In many cases, bends in the piping within these distance limitations can cause measurement inaccuracy with traditional orifice plates. In these instances, a conditioning orifice plate can be used. A conditioning orifice plate requires only two pipe diameters upstream and downstream of the orifice plate of straight pipe run, which greatly increases the number of applications for dP flow measurement.

Vortex meters

Figure 3: In a vortex meter, the vortices created by the shedder bar resonate at a frequency proportional to the velocity of the fluid flow in the pipe. Courtesy: Rosemount, a division of Emerson Process ManagementVortex meters measure fluid flow according to the Von Karman effect, where a fluid striking an obstruction (shedder bar) creates alternating vortices, or low-pressure areas, behind the bar at a frequency proportional to the velocity of the fluid. The measured frequency is converted to flow velocity, which is then converted to the volumetric flow rate. Industrial vortex meters were introduced in 1968 and have been successfully used to measure the flow of steam, gases, and clean liquids. As with all flow measurement technologies, there are challenges and resolutions when applying vortex meters.

Typical vortex designs have small free spaces or crevices around sensors or shedder bars to create the movement needed to create vortices. Coating or particulate matter in the fluid can clog the crevices and inhibit sensor movement resulting in inaccurate flow measurement. All-cast vortex meters eliminate the need for free sensor movement and are thus insensitive to coating and clogging. Therefore, they can be used to reliably measure flows of dirty fluids that would plug traditional vortex sensors.

A minimum flow rate—referred to as the "low-flow cutoff"—is required to establish the vortices. Flow rates at the lower end of the desired measurement range may fall below this minimum and thus cannot be measured, frequently requiring the flowmeter and piping size to be reduced to increase velocity.

Figure 4: These four vortex meters are measuring steam flow in an enhanced oil recovery field. Courtesy: Rosemount, a division of Emerson Process ManagementReducer vortex meters have concentric reducers designed and built into the meter body that enable measurement of lower flow rates without expensive and disruptive process piping modifications. Factory calibration of the reducer vortex meter ensures accuracy and eliminates the need for additional upstream and downstream piping in the field.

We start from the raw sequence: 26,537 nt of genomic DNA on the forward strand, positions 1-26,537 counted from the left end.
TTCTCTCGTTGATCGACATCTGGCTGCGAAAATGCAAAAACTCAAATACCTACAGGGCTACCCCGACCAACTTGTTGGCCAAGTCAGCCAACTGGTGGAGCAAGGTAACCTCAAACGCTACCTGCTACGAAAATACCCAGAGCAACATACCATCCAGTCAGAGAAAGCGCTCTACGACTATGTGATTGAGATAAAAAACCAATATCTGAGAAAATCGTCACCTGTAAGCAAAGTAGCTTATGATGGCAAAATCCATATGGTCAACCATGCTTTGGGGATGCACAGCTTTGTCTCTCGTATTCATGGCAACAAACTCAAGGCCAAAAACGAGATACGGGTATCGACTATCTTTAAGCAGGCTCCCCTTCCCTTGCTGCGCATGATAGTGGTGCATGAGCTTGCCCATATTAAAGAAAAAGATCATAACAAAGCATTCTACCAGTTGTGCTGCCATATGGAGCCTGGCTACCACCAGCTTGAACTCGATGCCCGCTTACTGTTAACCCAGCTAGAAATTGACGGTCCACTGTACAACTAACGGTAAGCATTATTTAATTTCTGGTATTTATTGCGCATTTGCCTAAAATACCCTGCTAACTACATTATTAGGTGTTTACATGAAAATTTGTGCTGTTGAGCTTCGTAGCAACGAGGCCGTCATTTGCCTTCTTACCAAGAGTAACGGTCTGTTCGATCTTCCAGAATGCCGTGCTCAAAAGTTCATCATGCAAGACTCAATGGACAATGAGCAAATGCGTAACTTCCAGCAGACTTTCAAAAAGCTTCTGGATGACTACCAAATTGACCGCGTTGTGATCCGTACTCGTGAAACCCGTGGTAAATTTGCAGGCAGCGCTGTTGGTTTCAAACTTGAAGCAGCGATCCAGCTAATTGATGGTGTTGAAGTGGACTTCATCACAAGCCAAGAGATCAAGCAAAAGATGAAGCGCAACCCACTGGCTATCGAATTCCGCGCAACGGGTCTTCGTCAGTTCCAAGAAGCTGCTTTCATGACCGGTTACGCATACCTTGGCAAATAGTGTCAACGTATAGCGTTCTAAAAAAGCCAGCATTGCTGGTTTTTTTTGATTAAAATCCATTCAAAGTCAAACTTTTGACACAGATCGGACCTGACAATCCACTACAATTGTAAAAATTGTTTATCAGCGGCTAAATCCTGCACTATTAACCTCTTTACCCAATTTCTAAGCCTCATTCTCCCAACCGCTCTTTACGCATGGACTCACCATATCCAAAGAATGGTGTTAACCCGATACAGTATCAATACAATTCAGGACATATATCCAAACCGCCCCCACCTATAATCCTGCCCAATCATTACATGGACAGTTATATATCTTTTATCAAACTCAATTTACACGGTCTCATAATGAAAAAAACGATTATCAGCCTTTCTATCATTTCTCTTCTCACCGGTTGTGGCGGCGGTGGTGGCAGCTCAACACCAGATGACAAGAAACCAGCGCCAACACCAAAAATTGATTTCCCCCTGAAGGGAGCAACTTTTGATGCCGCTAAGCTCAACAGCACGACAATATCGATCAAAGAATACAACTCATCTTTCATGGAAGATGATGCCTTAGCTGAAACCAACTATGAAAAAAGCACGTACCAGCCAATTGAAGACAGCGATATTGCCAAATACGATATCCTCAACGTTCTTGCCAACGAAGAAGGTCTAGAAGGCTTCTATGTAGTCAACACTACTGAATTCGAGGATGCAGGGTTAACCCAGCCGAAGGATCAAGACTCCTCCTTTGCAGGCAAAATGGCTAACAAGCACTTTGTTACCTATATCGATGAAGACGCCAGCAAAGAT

In some cases, mass flow is the preferred measurement instead of volumetric flow. For example, in process steam efficiency calculations, the preferred unit of measure for saturated steam flow is lb/hr, as opposed to a volumetric rate. Pressure or temperature compensation can be used to enable a vortex meter to measure the mass flow of fluids. Integrating these compensating measurements into the meter reduces installed cost and complexity.

Vortex meters are often used to measure critical flows of aggressive chemicals. Traditional sensor designs provide potential leak paths, possibly allowing process fluids to escape from the line. These designs also cannot be serviced without shutting down the process and potentially exposing workers to process chemicals. For measuring these critical flows, all-cast meters with isolated sensors eliminate common leak points and can be safely serviced under process conditions. 

Mag meters

Figure 5: The sensing electrodes on this mag meter measure the magnetic field produced by the flow of conductive fluid through the meter. Courtesy: Rosemount, a division of Emerson Process ManagementMag meters operate on the principle of Faraday’s law of electromagnetic induction, where a voltage is developed when a conductive fluid is passed through a magnetic field. The voltage developed is proportional to the strength of the magnetic field, the length of the conductor, and the velocity of the conductor described by the equation:



  • E = voltage measured at the electrode
  • K = the meter constant
  • B = the field density (strength of the magnetic field)
  • L = the length of the conductor (length of the conductive path between electrodes) 
  • V = the velocity of the conductor (conductive fluid).

Flow velocity can thus be obtained, and by extension, volumetric flow.

Mag meters were introduced in 1952 and are used to measure the flow velocity of a vast number of conductive liquids. Because they introduce no obstructions in the fluid stream, they avoid many issues found with insertion meters, such as pressure drop, product shear, or wear and tear on the meter from the flowing fluid.

Mag meters can measure abrasive and high-solid slurries. In addition, wetted surfaces (liner and electrodes) can be selected for compatibility with chemically aggressive or abrasive fluids. The wetted surfaces of the meter can be selected to match the characteristics of the process fluid, extending meter life.